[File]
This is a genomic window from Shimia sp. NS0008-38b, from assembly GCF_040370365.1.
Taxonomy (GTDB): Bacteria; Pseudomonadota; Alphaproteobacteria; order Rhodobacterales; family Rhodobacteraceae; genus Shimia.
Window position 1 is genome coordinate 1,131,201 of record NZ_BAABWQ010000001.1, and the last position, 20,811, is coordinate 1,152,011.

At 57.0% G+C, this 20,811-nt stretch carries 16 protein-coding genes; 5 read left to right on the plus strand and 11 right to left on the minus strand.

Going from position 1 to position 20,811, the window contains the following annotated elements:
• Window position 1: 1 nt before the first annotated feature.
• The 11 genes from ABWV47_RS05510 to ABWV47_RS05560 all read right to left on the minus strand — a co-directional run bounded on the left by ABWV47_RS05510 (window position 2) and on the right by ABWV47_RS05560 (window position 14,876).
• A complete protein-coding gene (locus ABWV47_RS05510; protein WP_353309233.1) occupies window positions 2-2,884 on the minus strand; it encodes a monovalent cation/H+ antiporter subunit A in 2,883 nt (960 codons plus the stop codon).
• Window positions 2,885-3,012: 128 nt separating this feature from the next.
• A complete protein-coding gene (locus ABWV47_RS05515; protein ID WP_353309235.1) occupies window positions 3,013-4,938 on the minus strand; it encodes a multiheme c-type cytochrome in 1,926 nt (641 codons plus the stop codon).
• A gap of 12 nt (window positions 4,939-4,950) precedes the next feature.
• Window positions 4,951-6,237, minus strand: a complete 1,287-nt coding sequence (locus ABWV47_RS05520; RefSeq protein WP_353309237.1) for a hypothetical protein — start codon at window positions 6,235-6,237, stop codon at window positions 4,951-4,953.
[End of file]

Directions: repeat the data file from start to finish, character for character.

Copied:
This is a genomic window from Shimia sp. NS0008-38b, from assembly GCF_040370365.1.
Taxonomy (GTDB): Bacteria; Pseudomonadota; Alphaproteobacteria; order Rhodobacterales; family Rhodobacteraceae; genus Shimia.
Window position 1 is genome coordinate 1,131,201 of record NZ_BAABWQ010000001.1, and the last position, 20,811, is coordinate 1,152,011.

At 57.0% G+C, this 20,811-nt stretch carries 16 protein-coding genes; 5 read left to right on the plus strand and 11 right to left on the minus strand.

Going from position 1 to position 20,811, the window contains the following annotated elements:
• Window position 1: 1 nt before the first annotated feature.
• The 11 genes from ABWV47_RS05510 to ABWV47_RS05560 all read right to left on the minus strand — a co-directional run bounded on the left by ABWV47_RS05510 (window position 2) and on the right by ABWV47_RS05560 (window position 14,876).
• A complete protein-coding gene (locus ABWV47_RS05510; protein WP_353309233.1) occupies window positions 2-2,884 on the minus strand; it encodes a monovalent cation/H+ antiporter subunit A in 2,883 nt (960 codons plus the stop codon).
• Window positions 2,885-3,012: 128 nt separating this feature from the next.
• A complete protein-coding gene (locus ABWV47_RS05515; protein ID WP_353309235.1) occupies window positions 3,013-4,938 on the minus strand; it encodes a multiheme c-type cytochrome in 1,926 nt (641 codons plus the stop codon).
• A gap of 12 nt (window positions 4,939-4,950) precedes the next feature.
• Window positions 4,951-6,237, minus strand: a complete 1,287-nt coding sequence (locus ABWV47_RS05520; RefSeq protein WP_353309237.1) for a hypothetical protein — start codon at window positions 6,235-6,237, stop codon at window positions 4,951-4,953.